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Georgia House Passes New Map

In a vote with national implications, the Georgia House passed a newly proposed Congressional map this afternoon, clearing a major hurdle for state Republicans seeking to undo the lines they argue were unfairly drawn by Democrats in 2001.

Democrats in the Georgia Congressional delegation have vowed to fight this rare mid-decade redistricting effort in court, charging that the new map dilutes the overall strength of minority voters and violates the spirit of the 1965 Voting Rights Act. They signed a letter to GOP legislative leaders Wednesday, warning them they will incur the wrath of legal action if they proceed.

But there was little evidence of Republican willingness to back down, as the state House voted 104-72, largely along party lines, to approve the new map.

“The Congressional maps that were drawn in 2001 alienate Georgians, rip apart communities of interest and counties, and were drawn solely for partisan, political interest,” state House Speaker Glenn Richardson (R) said in a statement. “Today we put Georgia back together and today we ensured that all Georgians have fair and equal representation.”

Freshman Rep. Lynn Westmoreland (R-Ga.), who has led the re-redistricting charge from within the state’s GOP delegation, issued a statement calling the bill’s passage “a great day for the people of Georgia.”

“This a giant step in the process and I encourage the state Senate to take up the issue as soon as it can,” Westmoreland said. “Now that the action is in the Senate, I hope that all members of Georgia’s Congressional delegation who have had input on the map — both Republican and Democrat — will express their support.”

If the same version of the map that passed today also clears the Senate, it would have to be signed by Gov. Sonny Perdue (R) and then cleared through the Justice Department before it could go into effect for the 2006 elections.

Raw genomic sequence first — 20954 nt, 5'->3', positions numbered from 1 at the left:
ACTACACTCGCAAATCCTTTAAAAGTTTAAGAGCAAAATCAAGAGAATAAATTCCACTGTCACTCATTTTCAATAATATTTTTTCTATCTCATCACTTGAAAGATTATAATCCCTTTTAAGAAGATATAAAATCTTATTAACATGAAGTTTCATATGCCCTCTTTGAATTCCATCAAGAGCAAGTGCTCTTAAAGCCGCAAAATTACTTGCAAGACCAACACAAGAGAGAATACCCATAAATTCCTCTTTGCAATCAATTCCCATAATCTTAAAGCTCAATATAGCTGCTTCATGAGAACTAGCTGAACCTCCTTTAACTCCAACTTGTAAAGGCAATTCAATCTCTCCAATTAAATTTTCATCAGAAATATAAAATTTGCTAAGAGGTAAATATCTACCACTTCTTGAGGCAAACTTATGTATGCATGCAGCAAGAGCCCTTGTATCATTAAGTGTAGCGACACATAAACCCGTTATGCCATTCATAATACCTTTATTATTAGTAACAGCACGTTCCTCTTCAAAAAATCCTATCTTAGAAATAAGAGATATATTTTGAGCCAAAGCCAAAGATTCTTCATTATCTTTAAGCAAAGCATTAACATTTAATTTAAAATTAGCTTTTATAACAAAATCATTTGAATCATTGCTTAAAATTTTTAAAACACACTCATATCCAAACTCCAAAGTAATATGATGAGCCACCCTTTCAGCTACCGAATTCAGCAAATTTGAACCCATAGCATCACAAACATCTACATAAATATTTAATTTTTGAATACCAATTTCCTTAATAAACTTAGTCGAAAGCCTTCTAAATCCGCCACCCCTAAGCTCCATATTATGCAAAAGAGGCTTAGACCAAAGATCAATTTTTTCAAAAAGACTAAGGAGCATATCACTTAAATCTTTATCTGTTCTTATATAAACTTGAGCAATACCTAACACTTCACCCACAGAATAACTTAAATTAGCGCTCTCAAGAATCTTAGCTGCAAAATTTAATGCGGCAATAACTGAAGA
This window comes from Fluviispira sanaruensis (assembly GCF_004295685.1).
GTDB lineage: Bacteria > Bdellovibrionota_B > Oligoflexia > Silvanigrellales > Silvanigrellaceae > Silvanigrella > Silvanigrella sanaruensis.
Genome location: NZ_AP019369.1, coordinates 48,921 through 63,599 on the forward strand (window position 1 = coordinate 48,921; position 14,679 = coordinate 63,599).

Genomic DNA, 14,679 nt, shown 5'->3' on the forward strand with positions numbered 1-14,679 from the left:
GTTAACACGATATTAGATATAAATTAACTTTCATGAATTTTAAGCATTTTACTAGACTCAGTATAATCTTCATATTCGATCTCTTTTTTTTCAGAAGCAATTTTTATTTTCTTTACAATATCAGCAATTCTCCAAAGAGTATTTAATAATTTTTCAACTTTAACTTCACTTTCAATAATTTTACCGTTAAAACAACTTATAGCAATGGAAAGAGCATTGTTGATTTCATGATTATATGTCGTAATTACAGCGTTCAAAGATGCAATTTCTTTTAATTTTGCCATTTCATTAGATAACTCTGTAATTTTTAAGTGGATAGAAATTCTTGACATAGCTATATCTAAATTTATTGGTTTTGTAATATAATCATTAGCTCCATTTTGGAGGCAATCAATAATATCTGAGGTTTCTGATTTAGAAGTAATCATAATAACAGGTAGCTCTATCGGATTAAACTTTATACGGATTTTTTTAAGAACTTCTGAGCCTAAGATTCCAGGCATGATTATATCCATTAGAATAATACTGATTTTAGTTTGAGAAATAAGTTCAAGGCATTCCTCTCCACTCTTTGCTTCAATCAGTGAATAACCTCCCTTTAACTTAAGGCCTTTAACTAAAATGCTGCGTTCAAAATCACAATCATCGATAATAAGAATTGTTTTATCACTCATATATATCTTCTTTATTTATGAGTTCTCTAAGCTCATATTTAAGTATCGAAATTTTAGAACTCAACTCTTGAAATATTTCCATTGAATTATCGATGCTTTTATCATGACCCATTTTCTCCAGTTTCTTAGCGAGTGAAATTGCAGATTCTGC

The proposed map puts the state’s two white Democrats, Reps. Jim Marshall and John Barrow, at the most risk politically. It also shores up for Republicans the marginal 11th district currently represented by Rep. Phil Gingrey (R).

Democrats opposing the bill were allotted 20 minutes of the hour-long debate on the measure, which passed by a vote of 104-72. Nine Democrats, mostly from southern Georgia, voted in favor of changing the lines originally drawn when their party was in power.

State Rep. Jo Ann McClinton (D), who represents part of metro Atlanta’s DeKalb County, was the only black Democrat to vote aye on the bill.

Three Republicans broke with their party and voted against the new map. Among them was state Rep. Willie Lee Talton, the chamber’s lone black Republican.

The map passed today, which state House and Senate leaders reach consensus on two weeks ago, had undergone some minor tweaks in recent days.

The most notable change was the movement of a small portion of southern DeKalb County into Rep. David Scott’s (D) 13th district. Scott sought the modification in an effort to keep one particular community entirely within his district.

The bill now moves to the state Senate, which is expected to take up the measure early next week.

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